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Camera Basics

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Let’s talk cameras! In this article I hope to explain the basics of digital camera use, and what’s important to look for in a camera when making a purchase.

One of the reasons that I really enjoy photography is that as with engineering, everything is a trade-off. Take a car, for example. You want more horsepower so you add a bigger engine, but then you also add more weight, which will affect handling. So you use a smaller more high-strung engine, but then you lose low-end torque, and so on. With photography it’s more of everything in semi-focus vs one thing in sharp focus, or a grainy picture vs using a flash. So, onto the basics.

There are many settings on cameras, but the main two are shutter speed and aperture. When you push the shutter button to take a picture, the camera (or you) chooses a shutter speed (how long the lens exposes the film or digital sensor to light), and how wide the lens opens (aperture). Many other parameters need to be chosen by you or the camera’s automatic mode, but those two are the main parameters. Now we can get into the nitty-gritty of photography!

Shutter Speed/Time

As mentioned above, shutter time (or shutter speed) is how long the lens exposes the digital sensor, or film to light. It is measured in seconds or fractions of a second. For example, shutter speed might be 1/120, or one, one hundred twentieth of a second. Indoor pictures, or other low light conditions require a longer shutter opening time, than outdoor daylight conditions. When taking a picture on a bright sunny day of a shiny car, you might see a shutter time of 1/800. For indoor pictures, under standard lighting, you might see a shutter time of 1/30. For hand-held pictures, a slow shutter speed can result in blurry images. In general, anything less than 1/60 seconds can result in a blurry image. This varies from person to person, camera to camera, and how much zoom you are currently using. One can use a tripod, or a flash to compensate for this, but we’ll talk more on that later.

Aperture

Aperture is how wide the lens is open. Think of your eye, if you squint, you let in less light, whereas if you open your eye all the way, you let in much more light. One reason why aperture causes a lot of confusion is the way it is measured on the camera; the ‘F’ number. A large aperture value, or ‘F’ number is a small lens opening (not much light gets in), whereas a small aperture value is a large lens opening (lots of light gets in).

Figure 1: Large F Number - Small Aperture (small lens opening).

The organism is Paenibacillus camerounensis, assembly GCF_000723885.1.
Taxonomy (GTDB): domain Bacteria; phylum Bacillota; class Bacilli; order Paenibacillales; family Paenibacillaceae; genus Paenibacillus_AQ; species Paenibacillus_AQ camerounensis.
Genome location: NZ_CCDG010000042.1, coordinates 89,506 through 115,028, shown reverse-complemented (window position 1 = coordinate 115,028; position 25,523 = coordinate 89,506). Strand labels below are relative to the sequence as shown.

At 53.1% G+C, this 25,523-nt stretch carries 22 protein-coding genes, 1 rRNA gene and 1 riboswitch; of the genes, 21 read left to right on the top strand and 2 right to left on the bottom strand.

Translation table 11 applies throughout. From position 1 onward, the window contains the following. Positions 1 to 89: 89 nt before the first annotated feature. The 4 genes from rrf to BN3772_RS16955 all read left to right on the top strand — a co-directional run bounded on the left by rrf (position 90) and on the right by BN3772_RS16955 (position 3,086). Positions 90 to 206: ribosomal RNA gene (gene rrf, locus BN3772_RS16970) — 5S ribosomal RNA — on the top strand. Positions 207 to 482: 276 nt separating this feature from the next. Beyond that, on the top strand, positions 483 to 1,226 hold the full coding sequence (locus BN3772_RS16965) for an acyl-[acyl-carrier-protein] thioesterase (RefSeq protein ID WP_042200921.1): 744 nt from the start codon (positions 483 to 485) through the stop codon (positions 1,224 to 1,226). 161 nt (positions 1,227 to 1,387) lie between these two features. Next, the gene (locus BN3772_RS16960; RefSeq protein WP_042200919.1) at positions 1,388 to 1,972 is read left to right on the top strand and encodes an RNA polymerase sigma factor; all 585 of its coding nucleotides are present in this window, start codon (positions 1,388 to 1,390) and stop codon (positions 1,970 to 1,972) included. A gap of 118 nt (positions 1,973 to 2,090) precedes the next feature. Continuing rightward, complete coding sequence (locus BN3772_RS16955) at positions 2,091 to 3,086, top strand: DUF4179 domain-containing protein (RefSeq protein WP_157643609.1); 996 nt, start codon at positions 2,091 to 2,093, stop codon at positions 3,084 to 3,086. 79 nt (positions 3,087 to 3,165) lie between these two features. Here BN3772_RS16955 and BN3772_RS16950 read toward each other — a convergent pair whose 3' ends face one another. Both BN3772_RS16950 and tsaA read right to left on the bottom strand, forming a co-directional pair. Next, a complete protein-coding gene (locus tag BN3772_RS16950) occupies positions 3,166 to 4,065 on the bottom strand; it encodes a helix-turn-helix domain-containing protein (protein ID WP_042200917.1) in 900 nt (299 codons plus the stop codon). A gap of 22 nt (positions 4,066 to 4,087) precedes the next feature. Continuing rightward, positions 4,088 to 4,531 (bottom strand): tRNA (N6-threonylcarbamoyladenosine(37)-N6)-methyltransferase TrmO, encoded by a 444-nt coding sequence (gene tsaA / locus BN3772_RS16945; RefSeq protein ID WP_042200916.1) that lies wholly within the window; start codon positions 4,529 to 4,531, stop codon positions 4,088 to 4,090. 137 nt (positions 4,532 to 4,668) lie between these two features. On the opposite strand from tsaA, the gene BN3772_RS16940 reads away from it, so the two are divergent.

Figure 2: Small F Number - Large Aperture (large lens opening).

What’s important is the effect changes in aperture (lens opening) have on your pictures and in particular depth of field. For me, a better way to remember aperture values is a small aperture value (F number) results in a small depth of field, and a large aperture value results in a large/broad depth of field. So what’s depth of field?

Depth of Field

Depth of field is the distance in front of and behind the object focused upon that appears to be in focus. When you take a picture and the camera auto focuses on an object, only that object is precisely in focus. All of the other objects in the picture that are closer to the camera and further from the camera will be slightly out of focus. How much they are out of focus depends on -you guessed it- depth of field. A small or shallow depth of field will result in a picture where the object focused on is in very sharp focus. The things around said object will be blurry. How blurry depends on how far away they are from the object focused upon. A large or broad depth of field will result in the object being in somewhat good focus, and the objects around it being in somewhat good focus. Here in lies a photography trade-off. If you want everything to be in focus, the best you can do is snap a picture where everything is very slightly blurry. Or you can get a single object in perfect, sharp focus, but everything else is blurry.

Compare Figure 3, and Figure 4. In Figure 3 we use a large lens opening (small ‘F’ number) for a very shallow depth of field. The ball is in excellent focus, whereas objects in front of the ball (the fountain base), and objects behind the ball (wood pile) are blurry. In Figure 4, we used a small lens opening (large ‘F’ number), for a very large depth of field. Notice how the ball is not as sharp as in Figure 3, but that the base of the fountain is in much better focus.

Figure 3: Shallow Depth Of Field - Small ‘F’ Number - Large Lens Opening

Figure 4: Large Depth Of Field – Large F Number - Small Lens Opening